Alexander (Sasha) Rakhlin

Associate Professor

Brain & Cognitive Sciences

Before joining MIT, Sasha was an Associate Professor in the Department of Statistics at the University of Pennsylvania. He received his bachelor’s degrees in mathematics and computer science from Cornell University, and a Ph.D. in computational neuroscience from MIT. He was a postdoc at UC Berkeley EECS before joining UPenn, where he was a director of the Penn Research in Machine Learning center. He is a recipient of the NSF CAREER award, IBM Research Best Paper award, Machine Learning Journal award, and COLT Best Paper Award. He is currently an Associate Editor of the Annals of Statistics.  He was on sabbatical at IDSS during 2016-2017. Sasha is a broad and highly accomplished scholar working at the interface of three fundamental data scientific fields: statistics, machine learning and optimization. This breadth of research has allowed him to take a unique vantage point and solve some of the most fundamental questions of data science by developing a mathematically deep and creative toolbox.

Approximately half of Sasha’s contributions focus on online learning; a framework pertinent to online decision-making, when the information is provided in a sequential fashion; a field that is now playing a preponderant role in machine learning due to the impetus of click-through-rate optimization in online advertising, or the role online learning plays in clinical trials as well as numerous other applications. A striking feature of modern online learning is that it relies on weak modeling assumptions and can make very precise predictions. This universality has explained the good practical performance of various ad hoc algorithms that were designed for this purpose. Such algorithms dominated the literature until a strong connection to the theory of convex optimization was uncovered, primarily in Sasha’s 2008 paper “Competing in the Dark” (with Abernethy and Hazan), which received two competitive best paper awards. A key insight of this work was leveraging the notion of self-concordance, a notion central to interior point methods in optimization, and showing that such a notion is critical in the context of learning as well.  This work was followed by several influential papers that made the connection between learning and optimization even clearer through the lens of stochastic optimization.  Sasha further revolutionized the field of online learning by providing a new theory around computational complexity and learnability. This contribution is at the level of the influential theory of Vapnik and Chervonenkis (VC theory) that has shaped learning theory over the past forty years. However, unlike VC theory, Sasha’s new theory gives unprecedented insights into the design of efficient algorithms, and does not rely on simplifying assumptions on the distribution of the data.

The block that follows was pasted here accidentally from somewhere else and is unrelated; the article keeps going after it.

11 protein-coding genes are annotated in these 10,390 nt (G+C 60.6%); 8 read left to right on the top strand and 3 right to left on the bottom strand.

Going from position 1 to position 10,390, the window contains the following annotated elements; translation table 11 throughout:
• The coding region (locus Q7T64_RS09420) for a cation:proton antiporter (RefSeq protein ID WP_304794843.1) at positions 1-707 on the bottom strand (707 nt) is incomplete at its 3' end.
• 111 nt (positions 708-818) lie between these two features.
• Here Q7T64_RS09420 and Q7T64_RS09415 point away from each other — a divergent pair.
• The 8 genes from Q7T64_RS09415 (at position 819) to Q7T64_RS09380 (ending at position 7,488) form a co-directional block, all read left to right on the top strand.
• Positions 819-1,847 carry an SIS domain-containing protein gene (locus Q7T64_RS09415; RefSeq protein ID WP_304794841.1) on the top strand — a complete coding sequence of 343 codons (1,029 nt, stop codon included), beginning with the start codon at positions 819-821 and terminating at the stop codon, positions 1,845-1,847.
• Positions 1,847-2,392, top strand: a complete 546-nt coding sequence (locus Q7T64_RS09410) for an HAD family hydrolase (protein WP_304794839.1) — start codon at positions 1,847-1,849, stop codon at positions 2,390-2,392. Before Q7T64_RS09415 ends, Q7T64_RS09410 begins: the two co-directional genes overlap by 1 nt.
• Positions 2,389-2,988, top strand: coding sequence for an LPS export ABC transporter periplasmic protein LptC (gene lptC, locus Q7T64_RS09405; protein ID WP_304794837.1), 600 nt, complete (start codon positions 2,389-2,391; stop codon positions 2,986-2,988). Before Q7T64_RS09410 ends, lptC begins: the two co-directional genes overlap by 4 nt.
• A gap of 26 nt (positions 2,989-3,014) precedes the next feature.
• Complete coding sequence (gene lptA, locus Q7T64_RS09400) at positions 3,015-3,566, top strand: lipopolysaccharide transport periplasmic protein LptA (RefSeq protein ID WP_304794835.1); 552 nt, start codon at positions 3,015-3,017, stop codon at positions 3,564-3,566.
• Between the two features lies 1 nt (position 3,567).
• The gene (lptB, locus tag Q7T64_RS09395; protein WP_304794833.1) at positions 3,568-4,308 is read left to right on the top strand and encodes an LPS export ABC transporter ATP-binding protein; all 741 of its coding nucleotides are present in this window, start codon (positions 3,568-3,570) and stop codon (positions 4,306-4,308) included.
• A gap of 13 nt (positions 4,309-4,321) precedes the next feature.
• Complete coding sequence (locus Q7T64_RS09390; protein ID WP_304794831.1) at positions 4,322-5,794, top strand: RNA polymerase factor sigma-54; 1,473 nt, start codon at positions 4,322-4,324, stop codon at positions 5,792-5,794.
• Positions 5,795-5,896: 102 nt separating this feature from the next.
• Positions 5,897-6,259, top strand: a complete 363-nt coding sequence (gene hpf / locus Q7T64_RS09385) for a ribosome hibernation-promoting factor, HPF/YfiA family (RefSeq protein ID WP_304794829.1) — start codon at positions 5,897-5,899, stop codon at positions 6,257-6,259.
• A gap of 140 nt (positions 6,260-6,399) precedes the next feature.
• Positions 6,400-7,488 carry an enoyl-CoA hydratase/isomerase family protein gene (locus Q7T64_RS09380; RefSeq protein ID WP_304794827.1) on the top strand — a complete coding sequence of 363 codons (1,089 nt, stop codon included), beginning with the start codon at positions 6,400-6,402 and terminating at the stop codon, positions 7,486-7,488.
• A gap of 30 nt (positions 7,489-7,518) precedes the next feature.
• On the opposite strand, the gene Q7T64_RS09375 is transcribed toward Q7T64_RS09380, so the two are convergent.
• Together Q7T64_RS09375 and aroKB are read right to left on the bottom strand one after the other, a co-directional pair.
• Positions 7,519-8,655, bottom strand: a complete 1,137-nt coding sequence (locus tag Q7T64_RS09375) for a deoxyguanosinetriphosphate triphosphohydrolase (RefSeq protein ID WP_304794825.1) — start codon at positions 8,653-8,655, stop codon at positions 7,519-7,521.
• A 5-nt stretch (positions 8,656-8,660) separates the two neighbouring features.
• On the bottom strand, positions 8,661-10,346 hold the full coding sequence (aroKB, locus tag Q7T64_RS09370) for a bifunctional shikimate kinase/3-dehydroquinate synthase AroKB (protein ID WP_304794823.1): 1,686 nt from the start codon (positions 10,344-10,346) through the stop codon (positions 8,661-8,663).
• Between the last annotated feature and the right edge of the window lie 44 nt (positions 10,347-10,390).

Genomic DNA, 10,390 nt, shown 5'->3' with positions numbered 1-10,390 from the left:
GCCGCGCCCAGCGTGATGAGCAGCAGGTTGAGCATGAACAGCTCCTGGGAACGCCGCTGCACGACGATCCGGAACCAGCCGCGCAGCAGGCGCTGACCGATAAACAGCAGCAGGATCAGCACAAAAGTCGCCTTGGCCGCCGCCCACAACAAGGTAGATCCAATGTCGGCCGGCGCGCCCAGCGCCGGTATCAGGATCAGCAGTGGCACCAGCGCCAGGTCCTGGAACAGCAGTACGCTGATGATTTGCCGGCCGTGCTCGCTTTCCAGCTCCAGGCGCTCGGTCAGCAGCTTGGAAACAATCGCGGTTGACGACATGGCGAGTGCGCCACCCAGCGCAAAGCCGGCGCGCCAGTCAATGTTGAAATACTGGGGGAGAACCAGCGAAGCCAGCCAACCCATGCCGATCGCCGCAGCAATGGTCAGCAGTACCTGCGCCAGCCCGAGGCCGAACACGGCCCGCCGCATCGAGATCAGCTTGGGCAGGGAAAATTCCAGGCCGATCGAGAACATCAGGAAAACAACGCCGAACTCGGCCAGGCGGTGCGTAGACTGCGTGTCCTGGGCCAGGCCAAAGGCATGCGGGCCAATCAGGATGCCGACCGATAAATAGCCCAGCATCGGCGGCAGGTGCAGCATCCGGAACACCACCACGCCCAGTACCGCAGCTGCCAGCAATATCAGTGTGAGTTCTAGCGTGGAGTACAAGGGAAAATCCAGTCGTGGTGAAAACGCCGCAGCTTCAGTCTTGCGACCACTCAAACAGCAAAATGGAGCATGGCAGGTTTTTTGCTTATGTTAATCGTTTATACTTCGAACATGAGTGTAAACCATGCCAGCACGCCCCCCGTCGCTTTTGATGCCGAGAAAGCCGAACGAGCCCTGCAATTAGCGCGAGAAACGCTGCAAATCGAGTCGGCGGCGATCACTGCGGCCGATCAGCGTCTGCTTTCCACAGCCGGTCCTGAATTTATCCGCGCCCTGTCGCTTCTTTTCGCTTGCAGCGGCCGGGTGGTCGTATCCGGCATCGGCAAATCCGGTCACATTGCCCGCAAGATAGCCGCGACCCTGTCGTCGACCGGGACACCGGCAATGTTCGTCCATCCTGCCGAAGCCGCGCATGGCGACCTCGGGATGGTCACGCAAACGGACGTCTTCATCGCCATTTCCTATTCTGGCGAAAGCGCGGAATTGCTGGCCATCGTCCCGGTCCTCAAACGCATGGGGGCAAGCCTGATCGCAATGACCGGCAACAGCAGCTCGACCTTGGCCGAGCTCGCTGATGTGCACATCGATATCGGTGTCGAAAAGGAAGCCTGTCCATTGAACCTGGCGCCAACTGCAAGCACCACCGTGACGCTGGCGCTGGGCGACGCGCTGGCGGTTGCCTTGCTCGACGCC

At the same time, Sasha has leveraged his expertise in machine learning to make fundamental contributions to statistics by developing new tools for optimal model selection. This is a critical and timely contribution as we live in an environment where many statistical methods are at our disposal. His “meta-method” allows for a combination of estimators in such a way to have the best generalization properties (beyond doing so over a cross-validation set). This combination does not correspond to simple linear combination and highlights the dependence of such construction on the underlying class of models.

Sasha has taught several classes in machine learning, statistical learning theory, probability theory, and optimization. More recently while visiting MIT, he taught the course “Online Methods in Machine Learning: Theory and Applications.” The course was a major hit by many of our students.